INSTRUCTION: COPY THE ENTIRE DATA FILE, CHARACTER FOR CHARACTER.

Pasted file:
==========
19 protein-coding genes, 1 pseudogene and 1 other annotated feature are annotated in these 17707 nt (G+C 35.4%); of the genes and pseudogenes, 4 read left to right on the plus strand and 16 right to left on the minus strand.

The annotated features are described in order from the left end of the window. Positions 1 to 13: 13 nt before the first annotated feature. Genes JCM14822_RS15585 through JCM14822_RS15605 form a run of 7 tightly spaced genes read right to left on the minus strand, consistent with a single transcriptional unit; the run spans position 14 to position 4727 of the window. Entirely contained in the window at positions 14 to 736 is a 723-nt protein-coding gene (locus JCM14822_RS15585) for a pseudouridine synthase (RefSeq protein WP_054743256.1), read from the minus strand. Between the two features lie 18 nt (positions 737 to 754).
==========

19 protein-coding genes, 1 pseudogene and 1 other annotated feature are annotated in these 17707 nt (G+C 35.4%); of the genes and pseudogenes, 4 read left to right on the plus strand and 16 right to left on the minus strand.

The annotated features are described in order from the left end of the window. Positions 1 to 13: 13 nt before the first annotated feature. Genes JCM14822_RS15585 through JCM14822_RS15605 form a run of 7 tightly spaced genes read right to left on the minus strand, consistent with a single transcriptional unit; the run spans position 14 to position 4727 of the window. Entirely contained in the window at positions 14 to 736 is a 723-nt protein-coding gene (locus JCM14822_RS15585) for a pseudouridine synthase (RefSeq protein WP_054743256.1), read from the minus strand. Between the two features lie 18 nt (positions 737 to 754).